Freedom In Christ: What does the Cross Mean…

For Christ did not send me to baptize, but to preach the gospel, not with wisdom of words, lest the cross of Christ should be made of no effect. For the message of the cross is foolishness to those who are perishing, but to us who are being saved it is the power of God.  1 Corinthians 1:17-18 1:13 (NKJ)

Our Lenten 2018 devotional writings have explored “The Journey of the Cross”.   The intent of this series was to help us as believers understand and emulate the sacrifice and obedient behavior Christ demonstrated on His journey “to” the Cross.  We have done this through both reading and personal response—reflective Bible reading and prayer, journaling, and practicing acts of contemplation (solitude and reflection).  It is now time to evaluate if we have been successful in our attempt as we end our series with this question, “What does the Cross mean to you?”

What does the Cross mean to you?  Is it an object on which Christ was crucified? Or is it a piece of jewelry that you wear? Our view of the Cross is critical in that it establishes the basis of our Christian belief and personal walk of faith.  In the routine of daily living, we often forget Christ’s work of grace on the Cross.  Unfortunately, most believers are only superficially drawn to the Cross giving attention to it only during the sacrament of communion or at Easter.  It is critical that we clearly define the Cross’ significance so that we might re-engage its purpose and power in our life.

Christian doctrine is founded on “the Cross.”  Our belief about sin and salvation begin and end at the Cross (Rom. 3:23; 6:23).  Our identity as children and heirs of God (1 John 3:2; Rom. 8:17) are established by our knowledge of what Christ accomplished on the Cross.

To Jesus Christ, the Cross signified lordship and commitment to Him.  He told those who would follow Him that unless they were willing to bear His cross, they could not be His disciple (Luke 14:27). Christ has not altered His requirement for discipleship in the twenty-first century. The Cross demands commitment.

To Paul and other New Testament writers, the Cross represented the Good New (Gospel) of Jesus Christ.  This gospel was to be clearly articulated to those identified in the Great Commission (Matt. 28:19-20)—Jesus Christ died for sin, He rose from the dead, and “whosoever believeth in Him” shall have everlasting life.  The gospel message remains the same in the twenty-first century.  The Cross is salvation.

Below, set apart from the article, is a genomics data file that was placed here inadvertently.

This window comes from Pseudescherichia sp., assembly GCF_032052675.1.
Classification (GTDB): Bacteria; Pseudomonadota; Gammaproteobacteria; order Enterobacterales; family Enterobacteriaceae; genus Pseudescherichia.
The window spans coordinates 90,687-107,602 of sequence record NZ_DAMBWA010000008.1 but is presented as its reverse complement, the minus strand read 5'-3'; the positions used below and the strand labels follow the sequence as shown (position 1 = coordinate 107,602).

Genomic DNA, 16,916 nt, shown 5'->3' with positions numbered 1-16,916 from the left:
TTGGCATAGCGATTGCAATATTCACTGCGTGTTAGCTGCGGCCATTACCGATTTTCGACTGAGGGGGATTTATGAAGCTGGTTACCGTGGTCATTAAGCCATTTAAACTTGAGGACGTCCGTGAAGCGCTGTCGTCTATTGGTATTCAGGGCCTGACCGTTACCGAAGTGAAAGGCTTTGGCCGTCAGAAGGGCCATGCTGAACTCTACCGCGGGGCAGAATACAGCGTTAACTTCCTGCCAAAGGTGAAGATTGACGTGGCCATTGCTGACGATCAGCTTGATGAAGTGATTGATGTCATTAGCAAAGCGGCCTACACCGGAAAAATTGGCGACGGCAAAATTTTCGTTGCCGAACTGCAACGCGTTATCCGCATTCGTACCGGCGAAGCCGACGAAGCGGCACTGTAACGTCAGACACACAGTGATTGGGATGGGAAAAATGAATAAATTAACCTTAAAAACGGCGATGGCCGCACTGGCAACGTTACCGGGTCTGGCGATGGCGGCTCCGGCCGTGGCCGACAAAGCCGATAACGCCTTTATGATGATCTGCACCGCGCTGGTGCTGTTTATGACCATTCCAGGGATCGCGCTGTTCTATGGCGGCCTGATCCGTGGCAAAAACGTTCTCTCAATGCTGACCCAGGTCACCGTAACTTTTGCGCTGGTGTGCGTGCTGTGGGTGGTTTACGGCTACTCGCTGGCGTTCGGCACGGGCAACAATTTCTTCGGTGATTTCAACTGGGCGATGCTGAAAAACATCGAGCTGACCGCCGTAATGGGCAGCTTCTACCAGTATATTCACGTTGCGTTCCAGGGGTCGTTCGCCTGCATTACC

To Christians, the Cross recounts God’s extraordinary act of love.  “Behold the Lamb of God who takes away the sin of the world” (John 1:29).  George Matherson penned in his hymn these words:

O Love that will not let me go,

I rest my weary soul in thee;

I give thee back the life I owe,

That in thine ocean depths its flow

May richer, fuller be.

God’s plan of salvation did not come as an “after thought” but was formed in eternity (Eph. 1:4-7).  Before the Fall, God set in motion His plan of salvation to return beloved man to Himself.  The Cross reveals the very heart of God (2 Cor. 4:6).

The Cross strengthens Christian’s confidence in the power of God.  Jesus was the decided Victor on Resurrection Sunday.  God disarmed and shamed Satan by His victory at the Cross.  Believers therefore reverence the Cross, not as a material object seen in isolation, but as the instrument of Christ’s triumph (Col. 2:13-15).  The Cross witnesses God’s goodness and greatness.  

Return to the Cross and Christ’s life-transforming love.  Return to the Cross and re-discover power that will never pass away.

Jesus keep me near the cross

There’s a precious fountain

Free to all a healing stream

Flows from Calvary’s mountain

In the Cross,

In the Cross,

Be my glory ever,

‘Til my raptured soul shall find

Rest beyond the river.

Have a blessed Easter.  Hallelujah, He is Risen!

RESPOND:

This week we will complete our “Journey of the Cross” by sharing our answers to last week’s response activity.  You were to choose the one (1) contemplative discipline you felt most comfortable in practicing. As you journal, answer these four (4) reflective questions:

  1. Did you experience God in this discipline? If not, then why not.
  2. What did you learn about God? The Father, the Son, and/or the Holy Ghost specifically.
  3. What did you learn about yourself? Your fears, your faith, your purpose.
  4. How will your life change as a result of experiencing God?

We have created a special group on Facebook for our WordBytes Community to post your responses.  Input “WordBytes Community” into your “search window” and then post your response then share what you have learned on your “Journey of the Cross”.  Thanks for being part of our family.    

One thought on “Freedom In Christ: What does the Cross Mean…”

  1. 1)Yes, I feel I experienced God in my reflective prayer because I took more time than normal to concentrate on this one area.I asked God to help me clear the way for me to fellowship once more, by healing my husband. Then I will not have any excuse for not being obedient. I learned that God is serious and does not play. He wants me to move but Jesus will remain present to intercede for me. And the Holy Spirit will help me be obedient .
    2)What I learned about myself is that I can sometimes be a procasternator. I feel I will not be happy with the church my son wants us all to join, but I don’t want to hurt his feeling, stop his growth or keep us from worshiping as a family. But I also am not happy at my old home church, so I drag my feet. My faith tells me that the Holy Spirit will direct me to where I need to be, but that has not happened yet. My purpose is to continue to tell those I meet about the Trinity, how my life has been impacted by living with God, Jesus and the Holy Spirt. And encourage and love others as much as I can.

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